Author: Maddy Osman
When an internet user clicks a link, they expect to go to that corresponding page. If that link takes them to an error page or a page that has nothing to do with what they clicked on, it can be a frustrating experience that reflects poorly on the website. To make sure your website functions properly and navigates people correctly, you’ll need to understand how to use redirects.
Redirects are internet codes that tell servers where to find a web address (URL) that has moved. Consider a situation where web page A needs to move to web page B. To make this happen, the website owner creates a redirect. That way, when anyone clicks on a link for web page A, they’ll be sent to the correct destination, web page B.
In addition to keeping your website functioning smoothly, redirects can help maintain or even improve your search engine optimization (SEO). Redirects come in handy as your website grows and they are tools you need to know.
In this guide, you’ll learn:
Introduction to redirects
A redirect is a way to guide visitors and search engines from the URL initially requested to a different URL. Instead of creating a broken link on your website, you can use redirects when migrating content, deleting web pages, or other related scenarios.
Redirects are part of the HTTP response status code. There are multiple types of 3XX redirects for different purposes. Setting them up can involve temporary or permanent changes, and the one you choose can affect a web page’s indexation status.
Setting up a redirect is a straightforward process—all you have to do is point one URL to another.
Why redirects matter
Redirects let you change the location of your web pages. This empowers your site to grow and evolve, so you’re not forever confined to your original website structure. Using redirects also keeps your website running smoothly as you expand. Users get redirected to the right page, which can decrease bounce rate.
Best of all, specific redirects, like 301, pass PageRank—that means when you redirect from one page to another, the link equity you’ve built carries to the new location. This is beneficial for SEO because you don’t have to start from scratch every time you use a redirect.
You can also improve your SEO using redirects, with methods such as merging two pages with similar content into one page to combine traffic.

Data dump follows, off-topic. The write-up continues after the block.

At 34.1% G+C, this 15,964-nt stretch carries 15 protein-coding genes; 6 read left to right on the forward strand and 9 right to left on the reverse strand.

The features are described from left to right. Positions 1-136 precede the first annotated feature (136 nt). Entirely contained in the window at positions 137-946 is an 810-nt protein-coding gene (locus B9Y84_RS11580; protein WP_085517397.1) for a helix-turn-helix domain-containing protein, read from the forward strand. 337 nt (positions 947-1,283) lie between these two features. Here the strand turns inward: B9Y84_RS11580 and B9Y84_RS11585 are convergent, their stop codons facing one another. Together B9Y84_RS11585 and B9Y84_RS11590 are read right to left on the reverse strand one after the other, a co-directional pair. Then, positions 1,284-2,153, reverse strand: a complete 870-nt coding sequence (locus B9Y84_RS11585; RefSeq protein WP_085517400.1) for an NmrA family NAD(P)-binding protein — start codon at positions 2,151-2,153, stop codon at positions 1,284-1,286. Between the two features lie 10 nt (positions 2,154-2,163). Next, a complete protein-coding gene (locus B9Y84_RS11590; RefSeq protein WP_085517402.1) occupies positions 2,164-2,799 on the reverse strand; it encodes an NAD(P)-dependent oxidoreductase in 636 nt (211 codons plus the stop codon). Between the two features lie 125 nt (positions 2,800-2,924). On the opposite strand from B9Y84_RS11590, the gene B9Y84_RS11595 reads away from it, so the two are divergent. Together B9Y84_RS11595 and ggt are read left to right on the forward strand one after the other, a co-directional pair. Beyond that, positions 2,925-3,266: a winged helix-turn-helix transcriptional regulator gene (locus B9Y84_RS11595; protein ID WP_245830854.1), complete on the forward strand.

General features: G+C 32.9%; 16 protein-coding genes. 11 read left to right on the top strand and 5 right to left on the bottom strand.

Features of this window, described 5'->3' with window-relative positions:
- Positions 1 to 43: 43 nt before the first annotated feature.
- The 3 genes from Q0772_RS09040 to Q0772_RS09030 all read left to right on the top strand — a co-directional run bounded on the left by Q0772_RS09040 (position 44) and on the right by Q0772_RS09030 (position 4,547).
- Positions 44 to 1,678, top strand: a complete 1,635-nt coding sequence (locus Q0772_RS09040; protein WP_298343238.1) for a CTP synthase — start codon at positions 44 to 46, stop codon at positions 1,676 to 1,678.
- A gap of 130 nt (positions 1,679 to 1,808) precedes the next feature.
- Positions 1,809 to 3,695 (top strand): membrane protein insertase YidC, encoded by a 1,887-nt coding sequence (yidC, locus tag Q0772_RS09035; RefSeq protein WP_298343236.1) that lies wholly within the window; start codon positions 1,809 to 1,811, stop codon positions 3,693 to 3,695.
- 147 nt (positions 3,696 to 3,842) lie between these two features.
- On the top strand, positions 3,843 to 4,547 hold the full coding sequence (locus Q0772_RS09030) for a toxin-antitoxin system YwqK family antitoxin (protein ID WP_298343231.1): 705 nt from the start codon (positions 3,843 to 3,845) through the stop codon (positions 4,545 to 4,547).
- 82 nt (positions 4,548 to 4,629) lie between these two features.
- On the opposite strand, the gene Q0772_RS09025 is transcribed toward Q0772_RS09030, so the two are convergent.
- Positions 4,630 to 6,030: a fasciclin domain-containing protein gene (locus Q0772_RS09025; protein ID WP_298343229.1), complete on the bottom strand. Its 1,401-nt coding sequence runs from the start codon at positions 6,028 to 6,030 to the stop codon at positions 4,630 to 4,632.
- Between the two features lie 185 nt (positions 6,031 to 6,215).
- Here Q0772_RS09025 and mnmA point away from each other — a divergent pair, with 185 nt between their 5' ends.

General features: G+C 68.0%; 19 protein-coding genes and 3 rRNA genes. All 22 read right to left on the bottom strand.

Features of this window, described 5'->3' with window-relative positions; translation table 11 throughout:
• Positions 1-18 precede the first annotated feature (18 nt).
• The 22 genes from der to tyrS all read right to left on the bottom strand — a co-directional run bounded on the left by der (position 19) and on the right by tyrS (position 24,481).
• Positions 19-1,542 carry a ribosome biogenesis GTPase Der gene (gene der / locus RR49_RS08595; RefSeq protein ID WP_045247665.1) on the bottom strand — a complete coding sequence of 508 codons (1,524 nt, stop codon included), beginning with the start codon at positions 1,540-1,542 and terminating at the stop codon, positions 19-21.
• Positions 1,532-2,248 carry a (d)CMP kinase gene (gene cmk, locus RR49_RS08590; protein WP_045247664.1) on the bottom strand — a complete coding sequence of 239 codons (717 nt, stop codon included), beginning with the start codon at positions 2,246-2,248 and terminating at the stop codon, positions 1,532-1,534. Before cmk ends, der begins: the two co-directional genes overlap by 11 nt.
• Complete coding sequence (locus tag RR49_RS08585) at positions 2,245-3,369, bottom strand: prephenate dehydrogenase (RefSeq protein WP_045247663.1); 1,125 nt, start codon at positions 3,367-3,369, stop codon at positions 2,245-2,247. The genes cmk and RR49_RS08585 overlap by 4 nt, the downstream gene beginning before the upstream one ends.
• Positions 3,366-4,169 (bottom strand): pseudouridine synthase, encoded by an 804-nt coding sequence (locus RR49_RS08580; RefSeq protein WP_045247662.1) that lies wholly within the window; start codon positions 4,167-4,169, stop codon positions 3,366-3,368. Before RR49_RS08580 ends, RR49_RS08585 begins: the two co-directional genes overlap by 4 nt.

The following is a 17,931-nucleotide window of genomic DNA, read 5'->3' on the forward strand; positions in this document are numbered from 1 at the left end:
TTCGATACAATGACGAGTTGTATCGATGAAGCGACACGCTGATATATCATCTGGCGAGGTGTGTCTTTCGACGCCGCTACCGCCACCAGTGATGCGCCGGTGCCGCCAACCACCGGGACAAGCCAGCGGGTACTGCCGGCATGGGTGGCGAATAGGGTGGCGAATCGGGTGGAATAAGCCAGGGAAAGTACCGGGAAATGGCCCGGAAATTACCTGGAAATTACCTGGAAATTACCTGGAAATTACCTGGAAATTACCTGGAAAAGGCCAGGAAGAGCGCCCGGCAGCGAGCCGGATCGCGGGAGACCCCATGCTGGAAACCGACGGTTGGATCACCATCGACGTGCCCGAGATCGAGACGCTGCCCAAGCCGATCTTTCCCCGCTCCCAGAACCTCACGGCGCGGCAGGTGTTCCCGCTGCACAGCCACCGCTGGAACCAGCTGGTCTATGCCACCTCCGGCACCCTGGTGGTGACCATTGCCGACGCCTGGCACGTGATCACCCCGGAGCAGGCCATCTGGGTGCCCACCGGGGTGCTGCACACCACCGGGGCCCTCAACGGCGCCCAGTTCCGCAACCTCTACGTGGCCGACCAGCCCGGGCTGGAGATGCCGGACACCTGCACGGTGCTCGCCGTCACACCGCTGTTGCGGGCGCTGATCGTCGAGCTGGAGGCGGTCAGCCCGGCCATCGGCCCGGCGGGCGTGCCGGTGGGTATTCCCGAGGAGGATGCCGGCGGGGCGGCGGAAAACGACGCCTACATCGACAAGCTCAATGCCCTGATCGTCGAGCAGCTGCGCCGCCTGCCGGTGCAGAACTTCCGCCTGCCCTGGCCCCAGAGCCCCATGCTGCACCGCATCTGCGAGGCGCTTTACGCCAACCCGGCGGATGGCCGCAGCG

Situations to use redirects
Here are some common use cases for redirects:
Moving to a new domain
Updating website structure
Fixing keyword cannibalization
Testing or updating web pages without disrupting your website
Repairing broken web pages
Acquiring a company and pointing their website to yours
Redirecting users to your website in a different language
Moving from HTTP to HTTPS
When you make website changes, it's crucial to understand when to apply redirects. It’s easy to forget to implement a redirect when you delete a page you no longer need, but make sure you direct that URL somewhere else. And, not all redirects are made equal. Which redirect you choose depends on your needs and your website.
Types of redirects
The most common redirects are 301 and 302, which differ in terms of how long they’re meant to be in place: A 301 redirect is used when you need to move a web page permanently. A 302 redirect is only used when a redirect is briefly required.
There are other 3XX codes, but they’re not as widely used and have some downsides. For example, a 303 redirect is comparable to a 302, but it’s not cacheable by search engines. The 301 redirect is one of the most widely used, and it’s the redirect that will take care of most of the needs for your website.
Common instances that aren’t redirects
There are multiple internet codes and other situations commonly confused with redirects.
Codes within 400 to 499 usually indicate a page didn’t load. One of the most common among these codes is a 404 error, which means a web page was not found. It happens after a page has been deleted and hasn’t been redirected to a new URL.